SUP Adventures Are Better Together
July 22, 2018Jul 22, 2018By Ginny Figlar
living outside paddle
Every new outside activity is a chance to explore the world in a new way—and push ourselves outside our comfort zones. And while you don’t always need new gear to do that, let’s face it, new toys provide a little extra shove to get out there.
And so do friends—especially when being a beginner at something can feel a little intimidating.
I brought both with me when a few of us from KEEN HQ took our new stand-up paddleboards (SUPs) to learn the SUP ropes a bit more and explore the Scappoose Bay tidal inlets in the lower Columbia River estuary. I’ve only ever taken my SUP out on lakes, so I was eager to explore a new type of paddling with the support of a posse.
Spoiler alert: It was a blast; I didn’t capsize or get stuck hopelessly paddling against a current; I may have made a complete fool of myself a few times; and I managed to paddle through afternoon headwinds to make it safely back to the marina. Here’s what else was so great about it:
I thought to turn on my GPS fitness tracker (which I’ve only ever used for running and cycling) when we got close to our turnaround point. I’m glad I did, because it showed that our meandering added up to about 6 miles of paddling over roughly 3 hours. That’s probably about 5 miles and 2.5 hours longer than any of my previous lake outings on my own.
I have an inflatable SUP from Surftech. I love it. It's easy to throw in my car and takes me about five minutes to inflate, and it feels super solid. But since it’s new, I still haven’t tested how well it does when it scrapes against underwater objects like tree limbs and rocks. There were a few very shallow and narrow inlets with downed trees everywhere that we wanted to check out. On my own, I probably would have turned around. But I felt a little more fearless knowing I could hitch a ride back on Alie’s or Maliah’s board if something catastrophic happened. (In hindsight, I realize that inflatable whitewater rafts are made out of the same material and get tossed against hard objects in the water all the time.)
Who better to look ridiculous in front of when attempting to do some SUP yoga and nail a Crow Pose than your work family? (Truth: I didn’t nail it…yet…but we all laughed hard trying!)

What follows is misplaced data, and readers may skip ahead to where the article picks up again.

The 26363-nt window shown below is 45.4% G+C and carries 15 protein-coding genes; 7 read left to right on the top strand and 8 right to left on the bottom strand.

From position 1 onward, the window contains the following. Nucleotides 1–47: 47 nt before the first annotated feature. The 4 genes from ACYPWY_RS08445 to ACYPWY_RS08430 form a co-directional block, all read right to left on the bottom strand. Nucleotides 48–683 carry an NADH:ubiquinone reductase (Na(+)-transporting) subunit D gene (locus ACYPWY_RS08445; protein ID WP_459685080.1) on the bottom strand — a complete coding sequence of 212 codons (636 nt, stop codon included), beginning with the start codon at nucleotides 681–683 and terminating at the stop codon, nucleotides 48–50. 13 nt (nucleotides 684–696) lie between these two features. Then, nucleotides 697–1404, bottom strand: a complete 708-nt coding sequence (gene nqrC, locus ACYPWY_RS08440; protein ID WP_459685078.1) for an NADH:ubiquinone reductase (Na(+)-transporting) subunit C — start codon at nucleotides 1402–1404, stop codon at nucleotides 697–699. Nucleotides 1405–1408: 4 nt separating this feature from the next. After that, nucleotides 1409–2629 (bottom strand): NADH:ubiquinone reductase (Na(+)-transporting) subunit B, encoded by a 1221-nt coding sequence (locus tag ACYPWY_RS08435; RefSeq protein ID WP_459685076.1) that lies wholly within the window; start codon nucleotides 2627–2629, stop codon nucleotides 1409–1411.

And perhaps the best part is that I connected with my coworkers outside of the office. We bonded over newbie maneuvers and near misses, and came away with a few inside jokes.
I still enjoy paddling solo to recharge in solitude. But I’m definitely hoping to organize a few more—and larger—coworker group paddles before the Pacific Northwest rain sets in. Our office closes at 3 p.m. on Fridays during the summer, so we can all jumpstart a weekend of outside fun (it's one of the best perks you can give a Portlander).
1. You need an Aquatic Invasive Species Permit on Oregon waterways if your vessel is 10 feet or longer in length, and you need to have a personal flotation device (PFD) and emergency whistle with you.
2. Try before you buy. The Scappoose Bay Paddling Center offers SUP rentals by the hour or day. You can/should call ahead to reserve one.
3. Time your paddle with high tide to explore the inlets.
4. Water sandals are a must for getting from the parking lot to the water, and they’re great for launching since the shoreline is a little mucky. Alie wore Whisper sandals, and I wore my Newport sandals, and we strapped them to the webbing on our boards after we launched. You can hook them on with a carabiner for extra security.
5. Waterproof/foolproof storage: If you plan on bringing any valuables, like a phone or camera on your paddle, a dry bag will keep your stuff safe in a worst-case scenario.
6. Many PFDs have pockets for easy-to-grab snacks. Pack compact energy-filled goodies or put them in your dry bag to refuel along the way.
7. Bring H2O. Even though you might be surrounded by water as far as the eye can see, it’s still crucial to drink a fair amount of water during your adventures. Pro-tip: Leave an insulated water bottle filled with ice-cold water back in the car for a refreshing drink when you are back on dry land.
8. Go with a group. There are Stand Up Paddleboarding meetup groups all around the world. And the Portland group often paddles Scappoose Bay.